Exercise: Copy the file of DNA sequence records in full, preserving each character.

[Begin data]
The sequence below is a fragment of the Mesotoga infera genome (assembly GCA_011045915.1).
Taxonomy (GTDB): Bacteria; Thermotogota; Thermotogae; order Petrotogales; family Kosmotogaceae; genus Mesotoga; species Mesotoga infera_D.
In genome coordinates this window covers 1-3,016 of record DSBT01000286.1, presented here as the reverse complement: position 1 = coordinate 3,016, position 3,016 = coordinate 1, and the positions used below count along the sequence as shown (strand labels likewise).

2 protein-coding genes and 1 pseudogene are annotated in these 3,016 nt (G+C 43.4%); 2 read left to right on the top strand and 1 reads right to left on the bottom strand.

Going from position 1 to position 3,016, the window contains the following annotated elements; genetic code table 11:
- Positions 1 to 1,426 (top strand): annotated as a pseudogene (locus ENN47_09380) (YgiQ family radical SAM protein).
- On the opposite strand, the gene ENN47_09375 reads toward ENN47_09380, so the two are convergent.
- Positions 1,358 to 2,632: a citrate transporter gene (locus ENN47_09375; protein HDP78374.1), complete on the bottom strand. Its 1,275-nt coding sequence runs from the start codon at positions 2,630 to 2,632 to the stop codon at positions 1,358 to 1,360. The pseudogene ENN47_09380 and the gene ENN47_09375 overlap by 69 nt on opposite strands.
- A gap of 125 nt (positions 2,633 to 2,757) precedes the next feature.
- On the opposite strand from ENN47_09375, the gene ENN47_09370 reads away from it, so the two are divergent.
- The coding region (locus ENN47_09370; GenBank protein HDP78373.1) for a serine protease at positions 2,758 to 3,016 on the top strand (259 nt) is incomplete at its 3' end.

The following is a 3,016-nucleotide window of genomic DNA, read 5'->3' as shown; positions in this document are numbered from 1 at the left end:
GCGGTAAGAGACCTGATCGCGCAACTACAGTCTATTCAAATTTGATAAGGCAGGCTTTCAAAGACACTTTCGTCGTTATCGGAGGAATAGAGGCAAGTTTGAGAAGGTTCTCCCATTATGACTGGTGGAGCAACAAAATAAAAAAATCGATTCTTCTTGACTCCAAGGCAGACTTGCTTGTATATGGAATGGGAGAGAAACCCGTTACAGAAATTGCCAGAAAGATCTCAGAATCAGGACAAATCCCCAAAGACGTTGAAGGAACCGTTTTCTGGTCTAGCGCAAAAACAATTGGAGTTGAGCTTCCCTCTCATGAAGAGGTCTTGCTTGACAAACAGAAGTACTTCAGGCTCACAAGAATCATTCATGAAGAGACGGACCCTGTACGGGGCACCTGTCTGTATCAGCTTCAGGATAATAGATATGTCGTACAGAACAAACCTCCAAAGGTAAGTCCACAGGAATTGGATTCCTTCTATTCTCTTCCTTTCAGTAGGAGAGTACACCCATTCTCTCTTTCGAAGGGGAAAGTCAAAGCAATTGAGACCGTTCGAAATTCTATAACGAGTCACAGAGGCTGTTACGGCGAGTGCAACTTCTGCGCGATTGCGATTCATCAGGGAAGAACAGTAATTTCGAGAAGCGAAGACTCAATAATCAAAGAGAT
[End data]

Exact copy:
The sequence below is a fragment of the Mesotoga infera genome (assembly GCA_011045915.1).
Taxonomy (GTDB): Bacteria; Thermotogota; Thermotogae; order Petrotogales; family Kosmotogaceae; genus Mesotoga; species Mesotoga infera_D.
In genome coordinates this window covers 1-3,016 of record DSBT01000286.1, presented here as the reverse complement: position 1 = coordinate 3,016, position 3,016 = coordinate 1, and the positions used below count along the sequence as shown (strand labels likewise).

2 protein-coding genes and 1 pseudogene are annotated in these 3,016 nt (G+C 43.4%); 2 read left to right on the top strand and 1 reads right to left on the bottom strand.

Going from position 1 to position 3,016, the window contains the following annotated elements; genetic code table 11:
- Positions 1 to 1,426 (top strand): annotated as a pseudogene (locus ENN47_09380) (YgiQ family radical SAM protein).
- On the opposite strand, the gene ENN47_09375 reads toward ENN47_09380, so the two are convergent.
- Positions 1,358 to 2,632: a citrate transporter gene (locus ENN47_09375; protein HDP78374.1), complete on the bottom strand. Its 1,275-nt coding sequence runs from the start codon at positions 2,630 to 2,632 to the stop codon at positions 1,358 to 1,360. The pseudogene ENN47_09380 and the gene ENN47_09375 overlap by 69 nt on opposite strands.
- A gap of 125 nt (positions 2,633 to 2,757) precedes the next feature.
- On the opposite strand from ENN47_09375, the gene ENN47_09370 reads away from it, so the two are divergent.
- The coding region (locus ENN47_09370; GenBank protein HDP78373.1) for a serine protease at positions 2,758 to 3,016 on the top strand (259 nt) is incomplete at its 3' end.

The following is a 3,016-nucleotide window of genomic DNA, read 5'->3' as shown; positions in this document are numbered from 1 at the left end:
GCGGTAAGAGACCTGATCGCGCAACTACAGTCTATTCAAATTTGATAAGGCAGGCTTTCAAAGACACTTTCGTCGTTATCGGAGGAATAGAGGCAAGTTTGAGAAGGTTCTCCCATTATGACTGGTGGAGCAACAAAATAAAAAAATCGATTCTTCTTGACTCCAAGGCAGACTTGCTTGTATATGGAATGGGAGAGAAACCCGTTACAGAAATTGCCAGAAAGATCTCAGAATCAGGACAAATCCCCAAAGACGTTGAAGGAACCGTTTTCTGGTCTAGCGCAAAAACAATTGGAGTTGAGCTTCCCTCTCATGAAGAGGTCTTGCTTGACAAACAGAAGTACTTCAGGCTCACAAGAATCATTCATGAAGAGACGGACCCTGTACGGGGCACCTGTCTGTATCAGCTTCAGGATAATAGATATGTCGTACAGAACAAACCTCCAAAGGTAAGTCCACAGGAATTGGATTCCTTCTATTCTCTTCCTTTCAGTAGGAGAGTACACCCATTCTCTCTTTCGAAGGGGAAAGTCAAAGCAATTGAGACCGTTCGAAATTCTATAACGAGTCACAGAGGCTGTTACGGCGAGTGCAACTTCTGCGCGATTGCGATTCATCAGGGAAGAACAGTAATTTCGAGAAGCGAAGACTCAATAATCAAAGAGAT